Judge Advocate Not Available
If the Post Judge Advocate is not available to perform their duties for a particular case, the Commander may appoint another AMVET to assume these responsibilities for the particular case only. This appointment must be an AMVETS member of the Post. The Commander cannot appoint a member of another post to be the Judge Advocate.

Executive Committee Members Not Available
If sufficient numbers of unbiased Executive Committee members are not available for a hearing the Commander shall appoint other AMVETS members. If possible, the Commander should attempt to get the Post memberships approval of the appointments.

Charges Against Post Commanders
Charges against Post Commanders are handled at the Department level. Because of the nature of the duties and responsibilities of a Post Commander, notarized charges against a Post Commander are sent to the Department Commander.

Charges Against a Member of the Ladies Auxiliary, or Sons of AMVETS by an AMVET
If an AMVET charges a member of the Ladies Auxiliary, or the Sons of AMVETS for an offense other than violating the House Rules; the Post Commander forwards these charges to the Department Commander. The Department Commander will forward the charges to the appropriate Subordinate Organization for their further handling.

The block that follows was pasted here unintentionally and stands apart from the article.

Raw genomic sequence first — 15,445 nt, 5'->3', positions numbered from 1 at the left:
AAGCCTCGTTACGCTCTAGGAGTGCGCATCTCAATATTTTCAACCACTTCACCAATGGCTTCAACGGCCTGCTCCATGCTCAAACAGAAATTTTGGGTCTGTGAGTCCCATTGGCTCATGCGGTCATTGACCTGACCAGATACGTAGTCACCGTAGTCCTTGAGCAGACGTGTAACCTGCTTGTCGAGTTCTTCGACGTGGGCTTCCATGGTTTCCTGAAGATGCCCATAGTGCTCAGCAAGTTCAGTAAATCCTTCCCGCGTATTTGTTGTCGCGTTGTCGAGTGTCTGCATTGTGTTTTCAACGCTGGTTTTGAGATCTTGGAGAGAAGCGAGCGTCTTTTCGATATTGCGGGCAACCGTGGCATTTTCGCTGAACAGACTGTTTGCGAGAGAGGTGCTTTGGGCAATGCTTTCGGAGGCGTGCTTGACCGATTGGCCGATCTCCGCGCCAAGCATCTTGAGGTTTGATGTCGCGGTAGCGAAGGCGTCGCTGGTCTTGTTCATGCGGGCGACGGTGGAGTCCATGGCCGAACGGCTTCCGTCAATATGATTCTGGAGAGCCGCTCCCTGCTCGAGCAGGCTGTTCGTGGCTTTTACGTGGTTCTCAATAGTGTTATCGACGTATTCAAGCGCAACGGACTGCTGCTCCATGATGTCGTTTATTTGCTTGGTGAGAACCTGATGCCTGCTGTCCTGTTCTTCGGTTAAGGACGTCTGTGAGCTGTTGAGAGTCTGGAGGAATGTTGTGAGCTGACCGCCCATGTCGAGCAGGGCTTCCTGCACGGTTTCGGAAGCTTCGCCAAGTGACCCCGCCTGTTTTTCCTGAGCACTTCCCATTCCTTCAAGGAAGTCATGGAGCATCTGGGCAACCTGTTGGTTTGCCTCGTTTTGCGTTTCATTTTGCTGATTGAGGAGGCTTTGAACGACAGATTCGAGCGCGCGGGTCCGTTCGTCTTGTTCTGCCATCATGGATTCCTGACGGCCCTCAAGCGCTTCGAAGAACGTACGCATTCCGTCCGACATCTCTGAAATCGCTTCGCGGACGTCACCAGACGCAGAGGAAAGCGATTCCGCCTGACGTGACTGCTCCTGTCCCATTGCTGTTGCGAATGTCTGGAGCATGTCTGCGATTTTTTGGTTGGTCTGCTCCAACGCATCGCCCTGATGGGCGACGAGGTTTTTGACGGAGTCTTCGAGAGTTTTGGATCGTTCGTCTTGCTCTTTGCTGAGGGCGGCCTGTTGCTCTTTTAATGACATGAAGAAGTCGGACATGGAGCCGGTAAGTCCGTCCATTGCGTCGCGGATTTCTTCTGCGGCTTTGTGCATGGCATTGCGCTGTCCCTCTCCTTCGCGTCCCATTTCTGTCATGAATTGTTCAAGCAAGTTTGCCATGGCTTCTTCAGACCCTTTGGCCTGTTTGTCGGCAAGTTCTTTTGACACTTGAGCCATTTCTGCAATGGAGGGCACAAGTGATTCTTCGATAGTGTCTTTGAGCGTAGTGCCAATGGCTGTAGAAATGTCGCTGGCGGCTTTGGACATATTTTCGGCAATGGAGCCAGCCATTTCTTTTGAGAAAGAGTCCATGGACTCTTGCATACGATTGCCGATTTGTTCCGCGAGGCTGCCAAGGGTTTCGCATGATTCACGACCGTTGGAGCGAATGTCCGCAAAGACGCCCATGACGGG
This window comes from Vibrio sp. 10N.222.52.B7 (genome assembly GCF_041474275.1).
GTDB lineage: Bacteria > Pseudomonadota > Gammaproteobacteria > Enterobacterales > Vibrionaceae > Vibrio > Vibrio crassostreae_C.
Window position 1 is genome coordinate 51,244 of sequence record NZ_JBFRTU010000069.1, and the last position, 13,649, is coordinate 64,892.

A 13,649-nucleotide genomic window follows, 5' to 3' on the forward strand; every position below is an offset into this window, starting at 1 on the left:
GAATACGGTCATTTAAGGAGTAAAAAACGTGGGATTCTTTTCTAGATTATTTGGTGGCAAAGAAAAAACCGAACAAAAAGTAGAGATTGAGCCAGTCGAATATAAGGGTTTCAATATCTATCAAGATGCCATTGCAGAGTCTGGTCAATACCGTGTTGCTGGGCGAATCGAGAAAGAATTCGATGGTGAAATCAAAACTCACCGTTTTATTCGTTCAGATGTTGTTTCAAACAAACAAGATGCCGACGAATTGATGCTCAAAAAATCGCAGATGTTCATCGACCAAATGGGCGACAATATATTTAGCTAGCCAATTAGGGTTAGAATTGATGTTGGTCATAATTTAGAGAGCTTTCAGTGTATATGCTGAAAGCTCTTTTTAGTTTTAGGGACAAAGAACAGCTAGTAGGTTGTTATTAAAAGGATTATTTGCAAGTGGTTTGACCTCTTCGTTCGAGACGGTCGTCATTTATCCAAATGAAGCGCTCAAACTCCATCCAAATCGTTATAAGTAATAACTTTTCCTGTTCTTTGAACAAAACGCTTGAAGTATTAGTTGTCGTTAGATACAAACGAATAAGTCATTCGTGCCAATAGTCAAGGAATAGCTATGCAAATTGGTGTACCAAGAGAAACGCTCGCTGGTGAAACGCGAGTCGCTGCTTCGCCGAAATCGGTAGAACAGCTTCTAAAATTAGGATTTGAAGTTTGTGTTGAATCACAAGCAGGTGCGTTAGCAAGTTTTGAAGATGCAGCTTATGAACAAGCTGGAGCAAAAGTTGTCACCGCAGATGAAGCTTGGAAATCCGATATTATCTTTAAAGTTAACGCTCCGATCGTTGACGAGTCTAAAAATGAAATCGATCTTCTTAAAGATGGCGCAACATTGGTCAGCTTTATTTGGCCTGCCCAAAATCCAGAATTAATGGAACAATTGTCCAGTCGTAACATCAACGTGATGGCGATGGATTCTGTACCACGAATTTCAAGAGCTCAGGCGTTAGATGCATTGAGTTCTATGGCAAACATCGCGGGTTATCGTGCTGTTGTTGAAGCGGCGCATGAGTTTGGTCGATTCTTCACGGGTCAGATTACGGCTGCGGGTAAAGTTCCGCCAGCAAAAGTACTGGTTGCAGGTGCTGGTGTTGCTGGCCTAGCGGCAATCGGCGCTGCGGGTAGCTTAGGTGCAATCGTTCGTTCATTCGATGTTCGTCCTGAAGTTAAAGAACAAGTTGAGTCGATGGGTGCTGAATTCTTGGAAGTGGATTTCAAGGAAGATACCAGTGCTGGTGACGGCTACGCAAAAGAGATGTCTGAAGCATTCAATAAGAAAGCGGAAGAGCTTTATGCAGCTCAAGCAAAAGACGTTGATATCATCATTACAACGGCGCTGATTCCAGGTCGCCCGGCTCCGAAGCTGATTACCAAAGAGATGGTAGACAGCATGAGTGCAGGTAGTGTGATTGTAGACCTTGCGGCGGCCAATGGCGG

Charges Against an AMVET by a Member of the Ladies Auxiliary, or Sons of AMVETS
Members of subordinate organizations may not initiate charges against a member of AMVETS, except for violations of House Rules.

Record Keeping
Commanders should keep written records of all actions related to discipline. They should communicate in writing with the accused and the accuser. If they need an investigation this appointment should also be done in writing. They should keep a timeline with dates and times of all conversations and actions. These records need to be securely maintained for a minimum of one year following the end of all appeals.

Timeliness of Actions
There is a five day requirement for the Commander to take action on charges. The Commander must determine validity of charges within these five days and take appropriate action

There is a minimum of 30 days required before a hearing can take place. There is no stated maximum time frame. Commanders are expected to settle matters in a timely manner and to delay discipline is not conducive to good order and discipline. Commanders are accountable for excess delays. Delaying grievance hearings because of pending criminal proceedings is allowed.

AMVETS has a statute of limitations for discipline matters. Category A charges must be filed within 45 days of discovery, while Category B must be filed within 15 days of occurrence.

Member in Good Standing
An AMVET member is in good standing when they are fully paid up in all accounts and there are no charges pending against them. Only members in good standing can charge other members.

Retaliation against an AMVET who in good faith filed charges against another member will not be tolerated.

Observing Discipline Actions of Subordinate Organizations
The disciplinary actions of a subordinate organization will be observed by the Post of AMVETS to which that subordinate organization belongs to. In the statement above, the use of the word observed is defined as “recognized or obeyed”. If for example the Ladies Auxiliary suspends a member from their organization, then the Post cannot allow that individual to be in the Post as a guest.